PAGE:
The specter of facing penalties for turning in bad forms will discourage people from participating in voter registration drives, Chism said before the vote was held.

Ott contended the Secretary of State’s Office could take several steps to improve online training and avert the gathering of “deficient” voter registration applications without the threat of criminal penalties.

The League of Women Voters got involved in the Shelby County Election Office situation after the Black Voter Project and NAACP filed a public records lawsuit to review the processing of 35,000 forms submitted.

Tennessee Division of Elections Coordinator Mark Goins said recently he wouldn’t turn in a voter registration form with only a first name or initial. But he acknowledged last week the Shelby County Election Commission couldn’t discard those forms because of a court’s ruling in the midst of the situation last year when the Black Voter Project brought in people who claimed some of those deficient forms.

Criminal penalties aren’t limited to turning in incomplete forms but also for failing to register a voter registration drive’s organization and for failing to have every person involved complete the training and sign a sworn statement.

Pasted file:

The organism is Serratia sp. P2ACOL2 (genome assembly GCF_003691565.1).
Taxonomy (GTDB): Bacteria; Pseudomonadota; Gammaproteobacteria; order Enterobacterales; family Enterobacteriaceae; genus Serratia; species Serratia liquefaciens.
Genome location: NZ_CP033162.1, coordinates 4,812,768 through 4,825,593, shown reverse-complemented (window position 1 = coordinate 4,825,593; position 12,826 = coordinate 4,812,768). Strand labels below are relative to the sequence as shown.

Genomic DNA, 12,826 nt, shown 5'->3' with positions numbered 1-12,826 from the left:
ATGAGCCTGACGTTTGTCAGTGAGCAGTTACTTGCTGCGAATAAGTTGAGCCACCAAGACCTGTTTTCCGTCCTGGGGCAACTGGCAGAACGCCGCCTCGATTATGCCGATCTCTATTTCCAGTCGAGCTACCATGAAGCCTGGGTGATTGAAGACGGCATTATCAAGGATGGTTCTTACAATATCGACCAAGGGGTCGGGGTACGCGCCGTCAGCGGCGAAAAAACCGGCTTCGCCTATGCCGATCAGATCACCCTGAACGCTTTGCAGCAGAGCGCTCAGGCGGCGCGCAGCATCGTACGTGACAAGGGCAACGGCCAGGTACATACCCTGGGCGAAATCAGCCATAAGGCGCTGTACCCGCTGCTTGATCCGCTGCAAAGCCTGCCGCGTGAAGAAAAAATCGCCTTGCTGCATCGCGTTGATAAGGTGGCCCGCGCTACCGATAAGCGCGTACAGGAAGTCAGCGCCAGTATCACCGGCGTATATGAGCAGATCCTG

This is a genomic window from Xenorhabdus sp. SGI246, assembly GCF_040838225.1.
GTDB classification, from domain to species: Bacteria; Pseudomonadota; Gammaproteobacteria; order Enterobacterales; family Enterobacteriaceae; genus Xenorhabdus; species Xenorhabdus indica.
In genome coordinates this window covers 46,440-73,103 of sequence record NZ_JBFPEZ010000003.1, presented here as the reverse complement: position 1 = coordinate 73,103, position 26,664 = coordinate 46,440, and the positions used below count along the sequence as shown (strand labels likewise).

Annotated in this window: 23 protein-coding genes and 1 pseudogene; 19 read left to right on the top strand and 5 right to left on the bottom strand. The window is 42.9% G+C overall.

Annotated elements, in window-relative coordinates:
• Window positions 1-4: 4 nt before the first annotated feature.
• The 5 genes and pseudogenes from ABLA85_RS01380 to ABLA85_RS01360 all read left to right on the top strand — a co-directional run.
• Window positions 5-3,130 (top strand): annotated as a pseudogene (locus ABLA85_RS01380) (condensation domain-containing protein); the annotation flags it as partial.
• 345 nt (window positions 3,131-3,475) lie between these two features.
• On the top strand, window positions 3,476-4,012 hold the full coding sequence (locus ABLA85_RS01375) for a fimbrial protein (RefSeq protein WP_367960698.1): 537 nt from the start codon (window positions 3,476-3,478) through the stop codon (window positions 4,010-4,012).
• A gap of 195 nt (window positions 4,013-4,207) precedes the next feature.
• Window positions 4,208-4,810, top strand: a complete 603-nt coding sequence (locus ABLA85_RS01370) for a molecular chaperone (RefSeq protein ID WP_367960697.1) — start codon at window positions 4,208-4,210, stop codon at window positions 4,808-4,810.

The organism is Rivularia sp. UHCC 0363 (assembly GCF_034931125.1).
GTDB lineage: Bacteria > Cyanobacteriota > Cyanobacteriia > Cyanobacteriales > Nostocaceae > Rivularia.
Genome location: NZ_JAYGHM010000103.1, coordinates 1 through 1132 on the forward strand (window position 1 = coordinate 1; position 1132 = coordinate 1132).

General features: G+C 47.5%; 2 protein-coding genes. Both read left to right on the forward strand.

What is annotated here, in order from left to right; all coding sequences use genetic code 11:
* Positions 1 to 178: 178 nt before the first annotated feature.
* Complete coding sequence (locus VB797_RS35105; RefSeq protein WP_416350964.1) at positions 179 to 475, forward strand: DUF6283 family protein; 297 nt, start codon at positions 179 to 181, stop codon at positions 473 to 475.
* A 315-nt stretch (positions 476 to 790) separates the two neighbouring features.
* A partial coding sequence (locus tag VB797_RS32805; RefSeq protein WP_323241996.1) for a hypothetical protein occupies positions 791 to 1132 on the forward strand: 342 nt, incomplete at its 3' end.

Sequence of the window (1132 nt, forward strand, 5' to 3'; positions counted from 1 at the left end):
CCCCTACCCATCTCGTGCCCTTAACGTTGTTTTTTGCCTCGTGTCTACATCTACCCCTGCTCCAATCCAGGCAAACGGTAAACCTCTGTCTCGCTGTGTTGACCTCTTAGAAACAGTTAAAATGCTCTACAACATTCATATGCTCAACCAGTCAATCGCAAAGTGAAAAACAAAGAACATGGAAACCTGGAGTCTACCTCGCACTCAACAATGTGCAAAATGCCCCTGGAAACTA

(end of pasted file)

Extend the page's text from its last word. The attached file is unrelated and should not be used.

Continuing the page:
Criminal penalties also could be meted out for online communications dealing with voter registration drives, according to Ott.

Despite those complaints, House Speaker Pro Tem Bill Dunn, a Knoxville Republican, said the legislation is needed because of the incident in Shelby County.

“There was an attack on the election system last year, and we had to pay for it,” Dunn said.

He likened it to using the “old-fashioned” form of voter registration forms to bring down the Shelby County Election Office, instead of putting a “bug” in its computer system.


London Lamar Tim Rudd Dwayne Thompson Jesse Chism
Sam Stockard

Sam Stockard

Sam Stockard is a Nashville-based reporter with more than 30 years of journalism experience as a writer, editor and columnist covering the state Legislature and Tennessee politics for The Daily Memphian.